Debates around temporary registration in Kazakhstan

On January 16, 2017 a meeting titled “Passions about Registration: How to reform the registration system of citizens in Kazakhstan?” was held by the Discussion club “PaperLab” in Astana. The club invited public figures and experts, among whom were Yevgeny Zhovtis – the director of the Kazakhstan International Bureau for Human Rights and Rule of Law, Zauresh Battalova – the head of public campaign, Jokhar Utebekov – the lawyer of Almaty City Board of Lawyers, and Malika Tukmadiyeva – the researcher from PaperLab, who have expertise in this issue. Moreover, the representatives of civil service and institutes came to the meeting, including the Minister of Information and Communications – Dauren Abayev, the Deputy of Majilis – Irina Smirnova, and others.


Photo credit: the Soros Foundation-Kazakhstan

All the problematic aspects of a temporary registration of citizens were raised during the discussions. Jokhar Utebekov talked about low-quality service of Service Centers for Population (CONs) and the Ministry of Internal Affairs. The Minister Abayev answered different questions from an audience and talked about the preparation of the online registration system, which will be done in the end of January. He agreed that the mechanisms of implementation of registration process are inappropriate. Yevgeny Zhovtis talked about different groups of population such as orphans, disabled people and others, who were not considered during the implementation of the law. For example, some orphans do not have documents at all and in order to get a document one has to have a place of registration. In other words, there is an interrelated cycle, which does not solve the problem.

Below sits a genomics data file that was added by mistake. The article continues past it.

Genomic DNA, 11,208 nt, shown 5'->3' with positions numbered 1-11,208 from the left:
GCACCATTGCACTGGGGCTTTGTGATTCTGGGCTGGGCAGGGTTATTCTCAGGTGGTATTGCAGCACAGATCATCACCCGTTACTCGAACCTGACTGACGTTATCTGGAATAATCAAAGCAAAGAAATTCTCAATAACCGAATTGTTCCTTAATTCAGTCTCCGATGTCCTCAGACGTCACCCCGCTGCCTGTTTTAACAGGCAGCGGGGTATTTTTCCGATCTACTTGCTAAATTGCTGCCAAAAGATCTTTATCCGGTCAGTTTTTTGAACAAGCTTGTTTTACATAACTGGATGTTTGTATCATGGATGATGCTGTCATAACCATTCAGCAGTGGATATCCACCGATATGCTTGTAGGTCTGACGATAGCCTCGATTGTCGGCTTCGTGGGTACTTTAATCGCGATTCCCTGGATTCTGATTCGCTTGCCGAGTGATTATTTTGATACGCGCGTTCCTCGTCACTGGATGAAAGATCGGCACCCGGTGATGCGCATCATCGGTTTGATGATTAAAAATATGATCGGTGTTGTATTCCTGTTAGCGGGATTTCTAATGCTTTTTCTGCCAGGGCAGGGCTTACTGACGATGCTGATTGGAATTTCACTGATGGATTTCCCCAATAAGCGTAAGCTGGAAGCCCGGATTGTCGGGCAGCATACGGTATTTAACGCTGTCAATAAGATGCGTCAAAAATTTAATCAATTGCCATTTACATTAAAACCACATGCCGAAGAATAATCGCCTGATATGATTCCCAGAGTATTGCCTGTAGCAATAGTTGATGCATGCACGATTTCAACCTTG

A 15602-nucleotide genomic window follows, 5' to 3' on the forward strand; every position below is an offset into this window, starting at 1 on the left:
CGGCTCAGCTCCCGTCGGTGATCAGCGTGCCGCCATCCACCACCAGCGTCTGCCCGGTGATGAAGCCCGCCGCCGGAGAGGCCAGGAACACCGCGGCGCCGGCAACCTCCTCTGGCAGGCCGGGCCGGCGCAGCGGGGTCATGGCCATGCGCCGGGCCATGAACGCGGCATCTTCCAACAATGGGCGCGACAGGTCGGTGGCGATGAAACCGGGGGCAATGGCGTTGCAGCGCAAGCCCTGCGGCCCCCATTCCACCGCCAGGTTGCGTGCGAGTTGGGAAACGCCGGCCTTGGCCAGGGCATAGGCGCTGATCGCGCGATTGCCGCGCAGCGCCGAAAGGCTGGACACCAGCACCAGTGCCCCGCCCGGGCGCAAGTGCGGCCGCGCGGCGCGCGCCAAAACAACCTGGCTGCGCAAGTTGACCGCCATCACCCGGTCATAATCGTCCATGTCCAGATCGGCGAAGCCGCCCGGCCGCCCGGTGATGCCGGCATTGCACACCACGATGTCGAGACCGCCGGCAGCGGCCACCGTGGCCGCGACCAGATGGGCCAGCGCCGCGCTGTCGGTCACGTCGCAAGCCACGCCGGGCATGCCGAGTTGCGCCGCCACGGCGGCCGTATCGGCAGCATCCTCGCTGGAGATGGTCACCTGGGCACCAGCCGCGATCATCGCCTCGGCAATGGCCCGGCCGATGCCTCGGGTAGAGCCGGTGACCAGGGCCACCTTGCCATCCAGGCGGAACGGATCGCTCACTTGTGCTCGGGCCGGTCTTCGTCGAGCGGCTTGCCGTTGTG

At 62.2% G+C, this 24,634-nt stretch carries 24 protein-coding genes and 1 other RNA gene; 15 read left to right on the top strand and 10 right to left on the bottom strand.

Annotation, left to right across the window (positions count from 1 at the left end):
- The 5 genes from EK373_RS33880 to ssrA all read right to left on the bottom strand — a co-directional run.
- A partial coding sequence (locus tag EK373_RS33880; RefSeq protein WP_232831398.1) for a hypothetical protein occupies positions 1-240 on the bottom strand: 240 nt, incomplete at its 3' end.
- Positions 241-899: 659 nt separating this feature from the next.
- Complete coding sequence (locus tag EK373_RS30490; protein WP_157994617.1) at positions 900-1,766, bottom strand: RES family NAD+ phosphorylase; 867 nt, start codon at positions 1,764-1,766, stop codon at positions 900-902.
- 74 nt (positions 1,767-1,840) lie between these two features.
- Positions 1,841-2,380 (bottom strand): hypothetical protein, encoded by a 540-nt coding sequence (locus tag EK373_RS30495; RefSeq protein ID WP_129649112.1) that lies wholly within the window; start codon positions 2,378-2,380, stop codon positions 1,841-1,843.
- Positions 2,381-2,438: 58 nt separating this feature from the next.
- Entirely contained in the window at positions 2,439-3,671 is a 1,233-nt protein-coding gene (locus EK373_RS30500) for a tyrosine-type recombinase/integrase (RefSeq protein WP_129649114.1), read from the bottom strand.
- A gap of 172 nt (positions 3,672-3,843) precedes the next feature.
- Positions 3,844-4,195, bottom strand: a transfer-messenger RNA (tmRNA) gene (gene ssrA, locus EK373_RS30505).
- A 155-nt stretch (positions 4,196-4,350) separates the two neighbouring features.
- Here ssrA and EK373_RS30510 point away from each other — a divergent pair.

Human rights advocate noted that this law is not against terrorists but regular people. Instead this should have been beneficial to easily obtain pubic services rather than to control citizens, according to Yevgeny Zhovtis. Moreover, authorities of law enforcement should never interfere with the matters of registration, while in Kazakhstan they were directly engaged in the development of this provision, Zauresh Battalova says. Mr. Zhovtis supports her by arguing that the executive power in Kazakhstan proposes laws for themselves. In addition, Aida Aidarkulova from the Soros Foundation-Kazakhstan says that, “86% of Kazakhstani are online everyday, it means that the website of the Parliament should have been enhanced a long time ago in order to interact with the population in such situations.”

More information (in Russian):

Prepared by Arman Mussin


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